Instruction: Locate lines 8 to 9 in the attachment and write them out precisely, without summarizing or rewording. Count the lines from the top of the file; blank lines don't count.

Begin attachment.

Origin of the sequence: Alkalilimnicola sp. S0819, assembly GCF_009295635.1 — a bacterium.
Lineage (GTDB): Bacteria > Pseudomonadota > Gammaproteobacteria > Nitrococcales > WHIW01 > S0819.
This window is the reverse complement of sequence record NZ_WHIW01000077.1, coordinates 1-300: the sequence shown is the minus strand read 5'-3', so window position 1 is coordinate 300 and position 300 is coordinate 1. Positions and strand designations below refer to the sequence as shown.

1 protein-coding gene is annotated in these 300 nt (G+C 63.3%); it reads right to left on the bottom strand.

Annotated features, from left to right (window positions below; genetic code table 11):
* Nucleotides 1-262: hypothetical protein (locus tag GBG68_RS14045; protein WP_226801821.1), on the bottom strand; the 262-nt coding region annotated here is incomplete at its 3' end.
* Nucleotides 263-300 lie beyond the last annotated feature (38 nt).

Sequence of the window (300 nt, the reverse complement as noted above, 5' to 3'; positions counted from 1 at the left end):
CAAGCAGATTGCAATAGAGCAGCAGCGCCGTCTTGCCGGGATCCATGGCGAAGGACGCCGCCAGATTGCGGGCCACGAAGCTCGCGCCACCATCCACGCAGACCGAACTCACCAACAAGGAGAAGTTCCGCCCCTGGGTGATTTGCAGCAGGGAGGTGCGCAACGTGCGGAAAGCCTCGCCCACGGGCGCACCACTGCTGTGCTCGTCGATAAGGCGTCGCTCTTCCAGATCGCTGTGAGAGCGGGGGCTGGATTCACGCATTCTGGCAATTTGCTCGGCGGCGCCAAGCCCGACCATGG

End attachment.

Sequence of the window (300 nt, the reverse complement as noted above, 5' to 3'; positions counted from 1 at the left end):
CAAGCAGATTGCAATAGAGCAGCAGCGCCGTCTTGCCGGGATCCATGGCGAAGGACGCCGCCAGATTGCGGGCCACGAAGCTCGCGCCACCATCCACGCAGACCGAACTCACCAACAAGGAGAAGTTCCGCCCCTGGGTGATTTGCAGCAGGGAGGTGCGCAACGTGCGGAAAGCCTCGCCCACGGGCGCACCACTGCTGTGCTCGTCGATAAGGCGTCGCTCTTCCAGATCGCTGTGAGAGCGGGGGCTGGATTCACGCATTCTGGCAATTTGCTCGGCGGCGCCAAGCCCGACCATGG